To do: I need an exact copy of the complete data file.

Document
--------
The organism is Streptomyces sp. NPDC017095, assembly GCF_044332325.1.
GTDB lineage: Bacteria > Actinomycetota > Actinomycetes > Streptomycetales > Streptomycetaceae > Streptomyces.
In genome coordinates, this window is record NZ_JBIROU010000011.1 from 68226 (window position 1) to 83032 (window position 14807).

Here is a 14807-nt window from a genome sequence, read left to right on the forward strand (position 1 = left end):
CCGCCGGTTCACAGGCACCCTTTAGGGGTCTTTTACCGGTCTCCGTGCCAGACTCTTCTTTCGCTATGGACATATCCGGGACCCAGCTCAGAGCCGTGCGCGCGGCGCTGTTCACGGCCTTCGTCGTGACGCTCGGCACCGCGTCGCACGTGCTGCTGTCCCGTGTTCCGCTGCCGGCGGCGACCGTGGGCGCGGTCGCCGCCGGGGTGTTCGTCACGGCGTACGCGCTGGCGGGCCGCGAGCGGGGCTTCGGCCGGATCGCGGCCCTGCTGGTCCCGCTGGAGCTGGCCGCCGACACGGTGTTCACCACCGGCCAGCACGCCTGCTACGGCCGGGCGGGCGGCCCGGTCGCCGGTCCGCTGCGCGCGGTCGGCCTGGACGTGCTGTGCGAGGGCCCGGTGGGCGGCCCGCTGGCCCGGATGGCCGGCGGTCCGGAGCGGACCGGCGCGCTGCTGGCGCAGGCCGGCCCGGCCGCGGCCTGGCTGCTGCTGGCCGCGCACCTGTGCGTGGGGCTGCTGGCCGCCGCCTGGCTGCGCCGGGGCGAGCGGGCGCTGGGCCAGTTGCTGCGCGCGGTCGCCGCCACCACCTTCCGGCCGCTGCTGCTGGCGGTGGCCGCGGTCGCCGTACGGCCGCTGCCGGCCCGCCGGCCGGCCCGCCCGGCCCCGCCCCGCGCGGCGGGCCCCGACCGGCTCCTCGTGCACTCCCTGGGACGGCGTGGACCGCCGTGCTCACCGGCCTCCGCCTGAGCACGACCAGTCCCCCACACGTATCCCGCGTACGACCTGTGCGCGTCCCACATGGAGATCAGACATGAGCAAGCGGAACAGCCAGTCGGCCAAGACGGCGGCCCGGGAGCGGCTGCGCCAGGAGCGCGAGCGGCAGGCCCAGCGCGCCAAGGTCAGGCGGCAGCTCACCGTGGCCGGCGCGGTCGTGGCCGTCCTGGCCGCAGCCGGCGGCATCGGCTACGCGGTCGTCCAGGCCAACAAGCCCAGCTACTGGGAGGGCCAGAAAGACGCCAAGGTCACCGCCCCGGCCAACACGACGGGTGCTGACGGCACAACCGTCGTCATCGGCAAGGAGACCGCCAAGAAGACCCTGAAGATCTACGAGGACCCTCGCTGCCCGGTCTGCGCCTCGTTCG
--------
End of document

The organism is Streptomyces sp. NPDC017095, assembly GCF_044332325.1.
GTDB lineage: Bacteria > Actinomycetota > Actinomycetes > Streptomycetales > Streptomycetaceae > Streptomyces.
In genome coordinates, this window is record NZ_JBIROU010000011.1 from 68226 (window position 1) to 83032 (window position 14807).

Here is a 14807-nt window from a genome sequence, read left to right on the forward strand (position 1 = left end):
CCGCCGGTTCACAGGCACCCTTTAGGGGTCTTTTACCGGTCTCCGTGCCAGACTCTTCTTTCGCTATGGACATATCCGGGACCCAGCTCAGAGCCGTGCGCGCGGCGCTGTTCACGGCCTTCGTCGTGACGCTCGGCACCGCGTCGCACGTGCTGCTGTCCCGTGTTCCGCTGCCGGCGGCGACCGTGGGCGCGGTCGCCGCCGGGGTGTTCGTCACGGCGTACGCGCTGGCGGGCCGCGAGCGGGGCTTCGGCCGGATCGCGGCCCTGCTGGTCCCGCTGGAGCTGGCCGCCGACACGGTGTTCACCACCGGCCAGCACGCCTGCTACGGCCGGGCGGGCGGCCCGGTCGCCGGTCCGCTGCGCGCGGTCGGCCTGGACGTGCTGTGCGAGGGCCCGGTGGGCGGCCCGCTGGCCCGGATGGCCGGCGGTCCGGAGCGGACCGGCGCGCTGCTGGCGCAGGCCGGCCCGGCCGCGGCCTGGCTGCTGCTGGCCGCGCACCTGTGCGTGGGGCTGCTGGCCGCCGCCTGGCTGCGCCGGGGCGAGCGGGCGCTGGGCCAGTTGCTGCGCGCGGTCGCCGCCACCACCTTCCGGCCGCTGCTGCTGGCGGTGGCCGCGGTCGCCGTACGGCCGCTGCCGGCCCGCCGGCCGGCCCGCCCGGCCCCGCCCCGCGCGGCGGGCCCCGACCGGCTCCTCGTGCACTCCCTGGGACGGCGTGGACCGCCGTGCTCACCGGCCTCCGCCTGAGCACGACCAGTCCCCCACACGTATCCCGCGTACGACCTGTGCGCGTCCCACATGGAGATCAGACATGAGCAAGCGGAACAGCCAGTCGGCCAAGACGGCGGCCCGGGAGCGGCTGCGCCAGGAGCGCGAGCGGCAGGCCCAGCGCGCCAAGGTCAGGCGGCAGCTCACCGTGGCCGGCGCGGTCGTGGCCGTCCTGGCCGCAGCCGGCGGCATCGGCTACGCGGTCGTCCAGGCCAACAAGCCCAGCTACTGGGAGGGCCAGAAAGACGCCAAGGTCACCGCCCCGGCCAACACGACGGGTGCTGACGGCACAACCGTCGTCATCGGCAAGGAGACCGCCAAGAAGACCCTGAAGATCTACGAGGACCCTCGCTGCCCGGTCTGCGCCTCGTTCG